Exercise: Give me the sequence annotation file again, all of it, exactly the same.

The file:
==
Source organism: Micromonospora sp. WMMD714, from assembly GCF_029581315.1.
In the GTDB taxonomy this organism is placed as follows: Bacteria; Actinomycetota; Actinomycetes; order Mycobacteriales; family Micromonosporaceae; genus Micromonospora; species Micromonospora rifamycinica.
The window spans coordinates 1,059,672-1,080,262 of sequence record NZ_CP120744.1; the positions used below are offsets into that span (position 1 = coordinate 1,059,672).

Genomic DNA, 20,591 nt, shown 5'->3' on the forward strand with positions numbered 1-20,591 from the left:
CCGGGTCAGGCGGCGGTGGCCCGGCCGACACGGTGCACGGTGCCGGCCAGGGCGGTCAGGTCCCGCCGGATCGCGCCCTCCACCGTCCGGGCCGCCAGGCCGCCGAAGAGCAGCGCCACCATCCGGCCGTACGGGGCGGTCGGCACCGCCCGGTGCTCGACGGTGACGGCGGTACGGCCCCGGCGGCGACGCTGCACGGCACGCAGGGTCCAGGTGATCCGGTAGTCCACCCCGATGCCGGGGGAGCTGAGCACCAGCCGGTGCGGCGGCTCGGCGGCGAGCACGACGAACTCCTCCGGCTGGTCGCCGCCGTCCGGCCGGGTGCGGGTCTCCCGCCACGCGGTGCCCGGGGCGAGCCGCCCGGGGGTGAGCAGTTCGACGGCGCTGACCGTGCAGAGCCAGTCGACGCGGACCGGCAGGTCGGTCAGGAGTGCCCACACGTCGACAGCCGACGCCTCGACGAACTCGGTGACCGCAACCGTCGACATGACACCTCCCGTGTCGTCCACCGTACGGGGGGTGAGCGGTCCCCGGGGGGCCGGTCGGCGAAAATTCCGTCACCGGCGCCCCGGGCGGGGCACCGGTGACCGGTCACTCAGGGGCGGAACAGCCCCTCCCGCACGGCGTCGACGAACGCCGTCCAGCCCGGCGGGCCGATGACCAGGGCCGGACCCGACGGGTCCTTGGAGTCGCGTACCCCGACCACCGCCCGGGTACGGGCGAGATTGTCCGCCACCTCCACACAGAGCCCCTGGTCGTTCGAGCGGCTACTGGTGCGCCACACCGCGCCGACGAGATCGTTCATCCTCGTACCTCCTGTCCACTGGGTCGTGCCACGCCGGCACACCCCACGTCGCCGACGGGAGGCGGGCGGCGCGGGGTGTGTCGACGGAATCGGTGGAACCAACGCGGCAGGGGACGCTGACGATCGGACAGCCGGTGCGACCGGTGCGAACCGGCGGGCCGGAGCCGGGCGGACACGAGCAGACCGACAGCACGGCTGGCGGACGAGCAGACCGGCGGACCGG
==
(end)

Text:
Source organism: Micromonospora sp. WMMD714, from assembly GCF_029581315.1.
In the GTDB taxonomy this organism is placed as follows: Bacteria; Actinomycetota; Actinomycetes; order Mycobacteriales; family Micromonosporaceae; genus Micromonospora; species Micromonospora rifamycinica.
The window spans coordinates 1,059,672-1,080,262 of sequence record NZ_CP120744.1; the positions used below are offsets into that span (position 1 = coordinate 1,059,672).

Genomic DNA, 20,591 nt, shown 5'->3' on the forward strand with positions numbered 1-20,591 from the left:
CCGGGTCAGGCGGCGGTGGCCCGGCCGACACGGTGCACGGTGCCGGCCAGGGCGGTCAGGTCCCGCCGGATCGCGCCCTCCACCGTCCGGGCCGCCAGGCCGCCGAAGAGCAGCGCCACCATCCGGCCGTACGGGGCGGTCGGCACCGCCCGGTGCTCGACGGTGACGGCGGTACGGCCCCGGCGGCGACGCTGCACGGCACGCAGGGTCCAGGTGATCCGGTAGTCCACCCCGATGCCGGGGGAGCTGAGCACCAGCCGGTGCGGCGGCTCGGCGGCGAGCACGACGAACTCCTCCGGCTGGTCGCCGCCGTCCGGCCGGGTGCGGGTCTCCCGCCACGCGGTGCCCGGGGCGAGCCGCCCGGGGGTGAGCAGTTCGACGGCGCTGACCGTGCAGAGCCAGTCGACGCGGACCGGCAGGTCGGTCAGGAGTGCCCACACGTCGACAGCCGACGCCTCGACGAACTCGGTGACCGCAACCGTCGACATGACACCTCCCGTGTCGTCCACCGTACGGGGGGTGAGCGGTCCCCGGGGGGCCGGTCGGCGAAAATTCCGTCACCGGCGCCCCGGGCGGGGCACCGGTGACCGGTCACTCAGGGGCGGAACAGCCCCTCCCGCACGGCGTCGACGAACGCCGTCCAGCCCGGCGGGCCGATGACCAGGGCCGGACCCGACGGGTCCTTGGAGTCGCGTACCCCGACCACCGCCCGGGTACGGGCGAGATTGTCCGCCACCTCCACACAGAGCCCCTGGTCGTTCGAGCGGCTACTGGTGCGCCACACCGCGCCGACGAGATCGTTCATCCTCGTACCTCCTGTCCACTGGGTCGTGCCACGCCGGCACACCCCACGTCGCCGACGGGAGGCGGGCGGCGCGGGGTGTGTCGACGGAATCGGTGGAACCAACGCGGCAGGGGACGCTGACGATCGGACAGCCGGTGCGACCGGTGCGAACCGGCGGGCCGGAGCCGGGCGGACACGAGCAGACCGACAGCACGGCTGGCGGACGAGCAGACCGGCGGACCGG